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Arctic sea ice reached its second lowest extent this year

This year’s Arctic sea ice minimum was the second lowest on record, according to a new study from NASA Goddard. The 2020 minimum extent, which was reached around September 15, measured 1.44 million square miles. This is only the second time on record that Arctic sea ice has fallen below 1.5 million square miles.

According to measurements by NASA and the National Snow and Ice Data Center (NSIDC) at the University of Colorado Boulder, the 2020 sea ice minimum is nearly a million square miles lower than the average minimum between 1981 and 2000.

Throughout the winter season, sea ice covers most of the Arctic Ocean and its neighboring seas. Fluctuations in Arctic ice cover are natural, but the extent of summer sea ice impacts local ecosystems, local and global weather patterns, and ocean circulation.

Dr. Steven Amstrup is the chief scientist at Polar Bears International, a science-based organization dedicated to polar bears and Arctic sea ice.

“The more we warm the world, the more frequent ‘bad’ ice years like this one will become, until they are all bad years and the polar bears are gone,” said Dr. Amstrup.

“Warming and sea ice decline don’t mean that every year will be warmer and have less ice than the previous, but rather that the long-term trend is for an ever-increasing frequency of hotter years with less ice – ultimately ending in an ice-free Arctic.”

The minimum extent of Arctic sea ice has dropped dramatically over the last two decades, with the lowest extent was recorded in 2012. This year, a Siberian heat wave triggered early melting, and Arctic temperatures persisted at 14 to 18 degrees Fahrenheit hotter than average.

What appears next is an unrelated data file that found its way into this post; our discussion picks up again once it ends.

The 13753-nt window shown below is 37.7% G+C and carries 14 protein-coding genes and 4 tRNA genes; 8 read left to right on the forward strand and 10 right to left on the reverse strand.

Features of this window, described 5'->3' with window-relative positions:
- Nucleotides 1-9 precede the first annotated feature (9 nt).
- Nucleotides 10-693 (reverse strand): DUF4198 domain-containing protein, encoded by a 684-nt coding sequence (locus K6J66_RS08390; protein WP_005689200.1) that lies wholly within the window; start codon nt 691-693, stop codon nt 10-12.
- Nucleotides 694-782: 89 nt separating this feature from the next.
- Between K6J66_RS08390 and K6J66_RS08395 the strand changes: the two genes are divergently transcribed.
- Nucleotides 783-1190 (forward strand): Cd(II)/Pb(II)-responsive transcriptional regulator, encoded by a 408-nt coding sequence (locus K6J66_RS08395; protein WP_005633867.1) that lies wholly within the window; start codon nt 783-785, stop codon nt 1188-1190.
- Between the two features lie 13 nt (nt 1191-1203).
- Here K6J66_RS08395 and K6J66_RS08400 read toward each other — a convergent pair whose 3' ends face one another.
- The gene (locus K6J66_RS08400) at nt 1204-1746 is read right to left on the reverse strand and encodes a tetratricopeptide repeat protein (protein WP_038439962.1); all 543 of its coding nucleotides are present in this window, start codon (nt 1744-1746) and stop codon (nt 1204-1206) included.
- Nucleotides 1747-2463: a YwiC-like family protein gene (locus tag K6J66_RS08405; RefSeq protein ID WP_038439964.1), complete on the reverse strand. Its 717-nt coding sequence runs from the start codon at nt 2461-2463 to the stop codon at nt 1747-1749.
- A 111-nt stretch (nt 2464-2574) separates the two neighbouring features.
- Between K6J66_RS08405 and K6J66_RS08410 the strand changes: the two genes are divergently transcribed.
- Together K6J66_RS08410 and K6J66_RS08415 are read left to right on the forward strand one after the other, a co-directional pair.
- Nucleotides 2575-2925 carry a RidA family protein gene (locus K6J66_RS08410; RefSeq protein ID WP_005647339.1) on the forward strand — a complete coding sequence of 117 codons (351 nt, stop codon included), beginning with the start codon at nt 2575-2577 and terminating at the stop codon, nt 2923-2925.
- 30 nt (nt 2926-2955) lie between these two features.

“It was just really warm in the Arctic this year, and the melt seasons have been starting earlier and earlier,” said Nathan Kurtz, a sea ice scientist at NASA Goddard. “The earlier the melt season starts, the more ice you generally lose.”

Mark Serreze, director of NSIDC, described the cascading effects which occur throughout the Arctic. Warmer ocean temperatures diminish the thicker multi-year ice, and also result in thinner ice to start the spring melt season. Early melting creates more open areas of water, which absorbs heat from the Sun and increases water temperatures.

“As the sea ice cover extent declines, what we’re seeing is we’re continuing to lose that multiyear ice,” said Serreze. “The ice is shrinking in the summer, but it’s also getting thinner. You’re losing extent, and you’re losing the thick ice as well. It’s a double whammy.”

The second-lowest extent of sea ice on record is just one of many signs of a warming climate in the north, said Serreze, pointing to the Siberian heat waves, forest fires, hotter-than-average temperatures over the Central Arctic, and the thawing permafrost that led to a Russian fuel spill.

Dr. Zachary Labe is a climate scientist and postdoctoral researcher in Colorado State University’s Department of Atmospheric Science.

“The Arctic is yelling at us to pay attention, with troubling signs from heat waves to massive sea ice loss,” said Dr. Labe. “This year’s sea ice minimum is part of a highly disturbing downward trend – one that will continue until the summer sea ice is gone unless we slow global warming by systematically reducing our greenhouse gas emissions.”

Image Credit: NASA’s Scientific Visualization Studio

By Chrissy Sexton, Staff Writer

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